Miner said the city has also attempted to address the lack of diversity within the Syracuse Police Department. Currently, the SPD’s number of white officers stands at almost 90 percent.

The city presently uses a federal consent decree it received in 1980 to select minority candidates for its police and fire department who may have scored lower on civil service examinations than their white counterparts.

The city is currently working with the Justice Department to create a fairer standard for the tests, she stated.

“I don’t think they are fair today, but we have been working with the justice department,” Miner said.

However, notwithstanding these concessions, Miner has continued to have a rocky relationship with Syracuse’s Civilian Review Board, in defense of city police.

Both the mayor and Syracuse Police Chief Frank Fowler have had recent dust-ups with the review board that have led to firings, legislation vetoes, and, currently, even a lawsuit.

Miner’s latest run-in with the CRB included an attempt to veto a request from the board, after it asked for funds to hire a part-time investigator and forensic pathologist to investigate allegations of police misconduct.

“There’s a natural tension between the CRB, the mayor’s office, and the police chief,” she said. “And, I tell people that tension is going to always be there. But, unfortunately, prior to the last two CRB chairs, we had a CRB that wasn’t working at all. The chair wasn’t doing investigations, and was not measuring up to the standards that the people of this city deserve to have. So I fired the CRB head, and reconstituted the board. I continued to give them the support they needed, but, at the same time, I understand there’s going to be tension. I’m in charge of the police department, and I don’t think their discipline should be public.”

Miner said one of the main points of contention she’s had with the board is due to the fact that its initial purpose was to serve as an avenue of mediation between residents and officers. Instead, she said it’s been used by some as a vehicle to sue the police.

“If they [residents] have a serious complaint, other than demeanor issues, they need to go file their complaint in criminal court,” she stated. “The CRB is only supposed to handle simple demeanor issues. If it’s a criminal, or civil violation, it should be in the court.”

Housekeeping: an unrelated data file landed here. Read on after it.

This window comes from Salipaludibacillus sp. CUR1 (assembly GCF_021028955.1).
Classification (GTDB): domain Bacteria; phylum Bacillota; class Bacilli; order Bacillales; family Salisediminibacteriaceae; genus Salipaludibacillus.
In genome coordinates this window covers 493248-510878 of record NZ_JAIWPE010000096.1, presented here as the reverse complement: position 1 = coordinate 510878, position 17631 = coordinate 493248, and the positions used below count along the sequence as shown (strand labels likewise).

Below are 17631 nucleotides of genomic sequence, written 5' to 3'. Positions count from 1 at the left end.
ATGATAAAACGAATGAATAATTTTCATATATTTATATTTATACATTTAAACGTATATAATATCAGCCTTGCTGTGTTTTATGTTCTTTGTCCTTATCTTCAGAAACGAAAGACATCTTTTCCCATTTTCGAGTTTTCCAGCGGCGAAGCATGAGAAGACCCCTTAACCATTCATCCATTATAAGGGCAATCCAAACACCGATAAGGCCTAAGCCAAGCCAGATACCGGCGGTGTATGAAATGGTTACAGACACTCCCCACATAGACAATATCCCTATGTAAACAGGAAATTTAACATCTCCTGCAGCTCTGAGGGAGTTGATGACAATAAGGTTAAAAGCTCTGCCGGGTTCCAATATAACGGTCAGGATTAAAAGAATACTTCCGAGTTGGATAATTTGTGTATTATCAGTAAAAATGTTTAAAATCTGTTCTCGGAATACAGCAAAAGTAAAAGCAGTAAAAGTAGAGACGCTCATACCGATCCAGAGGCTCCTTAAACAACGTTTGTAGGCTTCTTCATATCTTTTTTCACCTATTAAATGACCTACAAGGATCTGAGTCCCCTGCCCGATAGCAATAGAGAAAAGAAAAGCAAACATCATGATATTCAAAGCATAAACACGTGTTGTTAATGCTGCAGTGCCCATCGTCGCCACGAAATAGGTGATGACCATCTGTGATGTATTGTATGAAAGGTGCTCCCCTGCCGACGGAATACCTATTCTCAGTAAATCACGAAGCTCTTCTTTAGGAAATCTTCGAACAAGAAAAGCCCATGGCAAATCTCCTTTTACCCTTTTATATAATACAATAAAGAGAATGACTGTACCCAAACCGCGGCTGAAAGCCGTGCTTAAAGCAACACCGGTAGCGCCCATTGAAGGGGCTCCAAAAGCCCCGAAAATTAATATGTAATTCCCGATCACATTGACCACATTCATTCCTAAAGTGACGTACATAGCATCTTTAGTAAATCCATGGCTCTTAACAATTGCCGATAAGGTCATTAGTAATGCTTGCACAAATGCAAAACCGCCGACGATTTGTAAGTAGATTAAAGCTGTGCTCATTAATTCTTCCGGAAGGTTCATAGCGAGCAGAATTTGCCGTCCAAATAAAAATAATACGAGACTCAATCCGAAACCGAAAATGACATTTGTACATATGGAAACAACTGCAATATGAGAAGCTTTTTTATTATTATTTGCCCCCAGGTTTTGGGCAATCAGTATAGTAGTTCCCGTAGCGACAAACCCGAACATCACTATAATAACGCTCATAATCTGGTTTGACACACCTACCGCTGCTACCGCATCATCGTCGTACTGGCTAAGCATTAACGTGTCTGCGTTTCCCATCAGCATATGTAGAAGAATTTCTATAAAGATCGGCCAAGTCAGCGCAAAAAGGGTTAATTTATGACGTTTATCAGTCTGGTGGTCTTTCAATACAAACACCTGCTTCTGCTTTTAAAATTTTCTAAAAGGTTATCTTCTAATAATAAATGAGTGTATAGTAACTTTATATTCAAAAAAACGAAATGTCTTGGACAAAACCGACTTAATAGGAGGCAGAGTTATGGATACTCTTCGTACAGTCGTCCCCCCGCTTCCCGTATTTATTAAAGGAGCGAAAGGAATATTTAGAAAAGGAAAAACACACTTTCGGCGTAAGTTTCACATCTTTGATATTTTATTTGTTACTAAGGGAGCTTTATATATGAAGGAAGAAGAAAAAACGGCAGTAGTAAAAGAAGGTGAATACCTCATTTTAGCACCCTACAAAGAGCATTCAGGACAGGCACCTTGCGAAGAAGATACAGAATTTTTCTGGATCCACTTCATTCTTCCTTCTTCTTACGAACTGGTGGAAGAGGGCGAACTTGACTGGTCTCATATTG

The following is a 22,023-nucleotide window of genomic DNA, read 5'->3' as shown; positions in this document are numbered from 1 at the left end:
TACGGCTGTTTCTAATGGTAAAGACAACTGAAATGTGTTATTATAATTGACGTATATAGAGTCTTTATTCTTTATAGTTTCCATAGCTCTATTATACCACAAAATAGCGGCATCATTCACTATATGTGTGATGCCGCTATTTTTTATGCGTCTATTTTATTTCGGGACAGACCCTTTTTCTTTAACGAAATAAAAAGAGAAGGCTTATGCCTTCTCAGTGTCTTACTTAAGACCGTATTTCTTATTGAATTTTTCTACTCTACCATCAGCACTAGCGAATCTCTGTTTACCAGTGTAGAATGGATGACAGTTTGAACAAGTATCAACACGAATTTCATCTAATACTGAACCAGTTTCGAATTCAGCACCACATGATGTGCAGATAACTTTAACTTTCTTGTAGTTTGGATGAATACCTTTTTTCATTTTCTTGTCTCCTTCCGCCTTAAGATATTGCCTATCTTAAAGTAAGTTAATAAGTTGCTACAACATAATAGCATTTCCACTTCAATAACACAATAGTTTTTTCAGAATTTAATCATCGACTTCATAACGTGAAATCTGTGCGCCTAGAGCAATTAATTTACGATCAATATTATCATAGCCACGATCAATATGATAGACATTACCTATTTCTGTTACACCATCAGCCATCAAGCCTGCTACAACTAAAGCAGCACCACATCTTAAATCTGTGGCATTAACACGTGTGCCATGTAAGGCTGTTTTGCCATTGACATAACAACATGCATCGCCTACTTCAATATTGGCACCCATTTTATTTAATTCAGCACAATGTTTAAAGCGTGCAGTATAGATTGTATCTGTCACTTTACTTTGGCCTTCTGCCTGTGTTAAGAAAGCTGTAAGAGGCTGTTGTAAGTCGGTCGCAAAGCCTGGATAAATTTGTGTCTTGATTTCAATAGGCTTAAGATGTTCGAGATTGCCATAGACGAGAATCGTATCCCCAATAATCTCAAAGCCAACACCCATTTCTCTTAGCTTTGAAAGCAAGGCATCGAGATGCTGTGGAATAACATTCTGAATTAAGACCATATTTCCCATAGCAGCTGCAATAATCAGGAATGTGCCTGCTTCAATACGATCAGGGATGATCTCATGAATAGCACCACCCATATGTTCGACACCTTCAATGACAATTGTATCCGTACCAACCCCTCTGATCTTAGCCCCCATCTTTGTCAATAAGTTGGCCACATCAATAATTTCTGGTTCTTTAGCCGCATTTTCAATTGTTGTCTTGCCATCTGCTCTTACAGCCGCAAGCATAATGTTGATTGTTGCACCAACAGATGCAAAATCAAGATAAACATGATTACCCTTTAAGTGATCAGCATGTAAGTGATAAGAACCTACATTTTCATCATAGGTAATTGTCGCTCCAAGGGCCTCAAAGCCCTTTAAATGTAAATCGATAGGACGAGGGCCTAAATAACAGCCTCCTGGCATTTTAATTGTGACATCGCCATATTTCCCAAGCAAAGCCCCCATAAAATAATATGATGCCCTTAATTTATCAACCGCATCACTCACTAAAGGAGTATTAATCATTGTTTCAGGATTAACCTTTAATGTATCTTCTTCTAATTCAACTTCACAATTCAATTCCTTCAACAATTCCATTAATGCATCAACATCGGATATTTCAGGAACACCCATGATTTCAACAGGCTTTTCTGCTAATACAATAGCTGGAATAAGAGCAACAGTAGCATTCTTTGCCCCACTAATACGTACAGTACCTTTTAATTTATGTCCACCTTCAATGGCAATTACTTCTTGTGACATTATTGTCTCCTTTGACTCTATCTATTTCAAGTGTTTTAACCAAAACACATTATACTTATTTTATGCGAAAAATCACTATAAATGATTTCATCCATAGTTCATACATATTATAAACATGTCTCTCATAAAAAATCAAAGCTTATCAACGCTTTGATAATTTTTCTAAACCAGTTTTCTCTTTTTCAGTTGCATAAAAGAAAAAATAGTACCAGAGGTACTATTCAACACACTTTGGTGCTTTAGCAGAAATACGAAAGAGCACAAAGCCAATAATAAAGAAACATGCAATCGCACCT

However, on the contrary, David Chaplin, the current administrator of the CRB, said the board’s job is much more comprehensive than that, and it’s something the mayor already knows.

“I think Miner knows full and well that the CRB is an independent investigative body that is assigned to investigate police conduct,” Chaplin stated. “We also recommend discipline, or training, or counseling, or the officer being reprimanded.”

Syracuse’s Common Council voted to override Miner’s veto in 2015, which would’ve released the $15,000 in funds the CRB requested to hire the investigators; however, the release of the funds has been stalled, while the city has appealed the decision in court.

Consequently, as the mayor is approaching the end of her final term in office, her legacy, relative to the city’s relationship with its officers, and the resulting dynamic it has created between Syracuse police and city residents may remain uncertain.

Soon, she’ll pass the baton to a new mayor.

But, in the meantime, Miner said she’d like the community to know it’s been a profound honor they’ve given her to become the mayor of Syracuse, and that every day she’s tried “to do her best to ensure the city delivers justice in as many shapes and forms as possible to everybody who lives in Syracuse.”